Bulawayo — Small-scale irrigation schemes can provide the biggest opportunity for boosting food security in Africa, according to Meredith Giordano, the research director at the International Water Management Institute.
As World Water Week began in Stockholm on Aug. 26, the institute released an international study that shows how water management innovations could boost crop yields and raise household income on the continent.
According to the report, "Water for wealth and food security: Supporting farmer-driven investments in agricultural water management," published on Aug. 24, expanding the use of smallholder water management techniques could increase yields by up to 300 percent in some cases, and could add tens of billions of dollars to household revenues across sub-Saharan Africa and South Asia.
The report, the result of a three-year AgWater Solutions Research Initiative coordinated by Giordano, shows for the first time how enterprising smallholder farmers are using their resources innovatively to finance and install irrigation technologies.
Giordano said that it is clear that smallholder farmers are driving the new trend that has the potential to cushion them against climate change. Excerpts of the interview follow:
Q: Is irrigation the solution to adapting to climate change?
A: It is one of a range of feasible solutions. With predictions of increased frequency of extreme weather events (flooding and droughts) in Africa, capturing and storing floodwater and using it for irrigation is one option for agricultural adaptation to climate change.
Investing in smallholder agricultural water management (AWM) provides increased options for farmers, increased incomes and food security, which in turn foster greater resilience and capacity to adapt to climate change.
Q: How can science and technology contribute to making irrigation viable for smallholder farmers?
A: Research such as that conducted under this project can provide information for investors on what, where and how to invest to support smallholder AWM for poverty reduction.
Many viable, small scale AWM technologies already exist, but important areas for future technology research and development include improving the efficiency of small pumps and exploring new - or reducing the cost of existing - alternative sources of energy (e.g., solar).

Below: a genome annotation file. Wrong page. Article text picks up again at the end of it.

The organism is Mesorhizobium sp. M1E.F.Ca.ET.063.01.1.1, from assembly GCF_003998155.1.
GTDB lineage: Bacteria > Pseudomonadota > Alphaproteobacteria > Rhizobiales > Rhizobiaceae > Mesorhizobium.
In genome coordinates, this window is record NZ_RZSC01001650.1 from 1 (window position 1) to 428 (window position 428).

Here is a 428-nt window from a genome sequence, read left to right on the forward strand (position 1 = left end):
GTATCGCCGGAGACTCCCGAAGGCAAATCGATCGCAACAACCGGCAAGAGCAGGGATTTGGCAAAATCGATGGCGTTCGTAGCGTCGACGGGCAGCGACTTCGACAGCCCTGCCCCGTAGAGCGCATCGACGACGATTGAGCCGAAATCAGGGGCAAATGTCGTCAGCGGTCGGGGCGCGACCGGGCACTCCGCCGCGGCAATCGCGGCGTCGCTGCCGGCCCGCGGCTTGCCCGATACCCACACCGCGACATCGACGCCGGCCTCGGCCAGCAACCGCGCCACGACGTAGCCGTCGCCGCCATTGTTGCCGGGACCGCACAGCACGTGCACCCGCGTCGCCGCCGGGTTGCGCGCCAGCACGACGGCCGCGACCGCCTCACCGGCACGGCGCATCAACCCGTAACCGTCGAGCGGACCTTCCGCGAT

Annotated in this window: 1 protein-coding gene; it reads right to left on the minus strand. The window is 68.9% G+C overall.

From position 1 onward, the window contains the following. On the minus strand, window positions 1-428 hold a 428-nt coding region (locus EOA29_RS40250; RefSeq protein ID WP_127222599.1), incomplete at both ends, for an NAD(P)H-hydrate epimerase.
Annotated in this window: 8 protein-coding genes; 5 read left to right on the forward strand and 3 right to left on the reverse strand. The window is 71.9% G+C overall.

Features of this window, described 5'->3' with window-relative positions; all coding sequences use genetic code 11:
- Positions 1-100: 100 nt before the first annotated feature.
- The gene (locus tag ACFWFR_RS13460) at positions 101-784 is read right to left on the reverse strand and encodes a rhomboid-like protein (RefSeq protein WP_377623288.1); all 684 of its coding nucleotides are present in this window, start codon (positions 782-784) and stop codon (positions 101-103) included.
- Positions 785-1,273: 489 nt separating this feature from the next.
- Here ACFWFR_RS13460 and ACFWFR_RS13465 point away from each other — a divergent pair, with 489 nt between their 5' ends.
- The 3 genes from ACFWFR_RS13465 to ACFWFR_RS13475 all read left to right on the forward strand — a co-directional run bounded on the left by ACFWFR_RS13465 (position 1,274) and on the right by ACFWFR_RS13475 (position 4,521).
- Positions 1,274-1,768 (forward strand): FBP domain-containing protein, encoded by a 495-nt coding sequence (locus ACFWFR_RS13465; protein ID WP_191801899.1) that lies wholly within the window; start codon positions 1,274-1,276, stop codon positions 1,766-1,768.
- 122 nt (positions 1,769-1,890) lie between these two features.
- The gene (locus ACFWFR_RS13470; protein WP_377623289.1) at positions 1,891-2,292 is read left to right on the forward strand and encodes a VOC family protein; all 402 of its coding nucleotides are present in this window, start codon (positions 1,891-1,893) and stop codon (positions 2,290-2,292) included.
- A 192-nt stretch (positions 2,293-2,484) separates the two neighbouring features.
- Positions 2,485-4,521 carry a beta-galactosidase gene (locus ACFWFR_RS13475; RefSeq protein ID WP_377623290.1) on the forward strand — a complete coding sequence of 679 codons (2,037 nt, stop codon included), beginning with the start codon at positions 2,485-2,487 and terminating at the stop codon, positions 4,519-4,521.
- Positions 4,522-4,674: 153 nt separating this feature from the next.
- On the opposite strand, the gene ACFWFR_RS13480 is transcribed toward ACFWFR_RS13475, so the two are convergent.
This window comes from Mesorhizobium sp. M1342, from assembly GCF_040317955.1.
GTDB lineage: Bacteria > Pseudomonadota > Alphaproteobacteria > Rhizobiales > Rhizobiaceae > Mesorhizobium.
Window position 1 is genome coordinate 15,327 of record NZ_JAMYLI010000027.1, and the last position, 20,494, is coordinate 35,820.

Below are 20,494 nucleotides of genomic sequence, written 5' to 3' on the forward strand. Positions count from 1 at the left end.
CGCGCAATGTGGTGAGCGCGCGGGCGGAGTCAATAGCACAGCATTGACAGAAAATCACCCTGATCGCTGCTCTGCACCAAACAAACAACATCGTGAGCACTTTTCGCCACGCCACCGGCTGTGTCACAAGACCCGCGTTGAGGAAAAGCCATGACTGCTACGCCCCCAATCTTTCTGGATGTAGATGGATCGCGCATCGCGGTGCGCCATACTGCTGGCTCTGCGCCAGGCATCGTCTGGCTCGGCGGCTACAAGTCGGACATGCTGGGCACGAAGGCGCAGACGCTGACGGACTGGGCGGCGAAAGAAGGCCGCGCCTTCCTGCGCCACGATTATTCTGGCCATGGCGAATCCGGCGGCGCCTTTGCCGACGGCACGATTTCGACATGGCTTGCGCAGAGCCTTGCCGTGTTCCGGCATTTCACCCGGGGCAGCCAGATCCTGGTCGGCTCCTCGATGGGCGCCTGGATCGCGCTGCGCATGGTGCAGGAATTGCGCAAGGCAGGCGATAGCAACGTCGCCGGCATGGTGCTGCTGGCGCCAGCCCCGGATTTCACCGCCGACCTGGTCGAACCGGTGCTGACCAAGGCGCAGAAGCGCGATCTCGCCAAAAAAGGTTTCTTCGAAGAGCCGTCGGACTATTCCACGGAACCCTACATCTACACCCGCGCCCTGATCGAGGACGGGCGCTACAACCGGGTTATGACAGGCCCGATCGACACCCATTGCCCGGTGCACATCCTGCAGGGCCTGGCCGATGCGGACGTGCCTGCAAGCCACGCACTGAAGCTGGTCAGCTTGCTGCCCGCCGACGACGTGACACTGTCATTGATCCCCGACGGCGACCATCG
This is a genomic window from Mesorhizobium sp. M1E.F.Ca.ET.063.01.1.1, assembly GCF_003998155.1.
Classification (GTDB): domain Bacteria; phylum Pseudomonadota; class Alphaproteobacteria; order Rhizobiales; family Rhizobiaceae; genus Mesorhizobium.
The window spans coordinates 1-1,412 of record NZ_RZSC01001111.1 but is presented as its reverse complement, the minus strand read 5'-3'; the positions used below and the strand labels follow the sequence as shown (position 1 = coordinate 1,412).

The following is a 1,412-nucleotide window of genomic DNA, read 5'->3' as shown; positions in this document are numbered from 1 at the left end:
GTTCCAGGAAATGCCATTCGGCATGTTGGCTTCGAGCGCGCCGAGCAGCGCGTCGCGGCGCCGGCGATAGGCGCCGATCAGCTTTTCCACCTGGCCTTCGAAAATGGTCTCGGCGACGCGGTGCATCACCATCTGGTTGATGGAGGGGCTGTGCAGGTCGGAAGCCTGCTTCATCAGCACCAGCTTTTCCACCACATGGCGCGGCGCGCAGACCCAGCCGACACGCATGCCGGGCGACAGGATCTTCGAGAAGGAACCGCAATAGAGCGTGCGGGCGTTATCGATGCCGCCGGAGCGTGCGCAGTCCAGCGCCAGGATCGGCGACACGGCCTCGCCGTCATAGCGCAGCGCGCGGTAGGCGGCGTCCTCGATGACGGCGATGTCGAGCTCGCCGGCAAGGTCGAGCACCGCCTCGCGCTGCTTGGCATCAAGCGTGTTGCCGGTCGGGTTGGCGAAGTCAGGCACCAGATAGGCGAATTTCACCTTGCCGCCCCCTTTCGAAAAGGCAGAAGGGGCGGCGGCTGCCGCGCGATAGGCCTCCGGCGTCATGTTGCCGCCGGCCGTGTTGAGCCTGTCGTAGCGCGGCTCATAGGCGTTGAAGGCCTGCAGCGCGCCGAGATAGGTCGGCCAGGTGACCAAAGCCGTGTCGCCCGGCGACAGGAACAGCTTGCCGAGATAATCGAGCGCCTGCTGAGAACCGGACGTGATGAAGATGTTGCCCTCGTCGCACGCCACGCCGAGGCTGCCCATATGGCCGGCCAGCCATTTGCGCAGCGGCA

Satellite images and remote sensing can provide data on groundwater resources, water storage and distribution patterns, crop yields, droughts and flooding to facilitate expansion and scaling up of small-scale irrigation. They also allow monitoring of environmental problems in near real time, so that effective solutions can be quickly implemented.
Q: What has been the problem with large irrigation schemes in the developing world, especially Africa?
A: There are a wide range of AWM options for poverty alleviation and economic growth -- from improving rain-fed and small-scale irrigation to constructing large-scale irrigation structures.
The continued rise in food prices and the threat this poses to the food security of the vulnerable poor have led to a renewed interest and focus among investors in large-scale irrigation schemes, which, given that very little irrigation infrastructure exists in sub-Saharan Africa, are indeed relevant and warranted.
However, large-scale investments can be expensive and only reach smallholders who farm close to where the systems operate. Moreover, the focus on large scale overlooks significant investment opportunities within the smallholder AWM sector -- a growing, farmer-driven trend that is already increasing incomes and food security of the rural poor and has the potential to benefit millions of smallholder farmers in sub-Saharan Africa alone.
The performance record of large-scale public sector irrigation schemes in Africa has been poor due to high capital and operating costs, poor cost recovery and service delivery that is supply, rather than demand, driven. These problems can be avoided or better handled in small-scale irrigation systems.
Q: Irrigation has its own challenges, for example, with initial infrastructure installation and maintenance. How can farmers address this?
A: Indeed, even small-scale irrigation requires upfront investments and regular operation and maintenance costs. Supporting rental markets, for example, can be an option to help smallholders who cannot afford to buy AWM technologies, such as motorised pumps, and who lack the technical knowledge to maintain them.
Other solutions include training both farmers and dealers on which technologies best suit different needs and how to operate and maintain equipment. Existing agricultural networks can provide effective outlets to disseminate information about AWM technologies, prices, vendors, and after-service support, while others can provide the necessary training and capacity-building on equipment installation and maintenance.
Q: Can irrigation save scarce water resources, if at all?
A: Investments in AWM technologies can improve water use efficiency. For example, investments to upgrade community-managed river diversion irrigation schemes in Tanzania have resulted in improved water productivity through more efficient water conveyance. Drip and sprinkler irrigation can deliver water to match crop requirements and can save water compared with large-scale canal irrigation systems.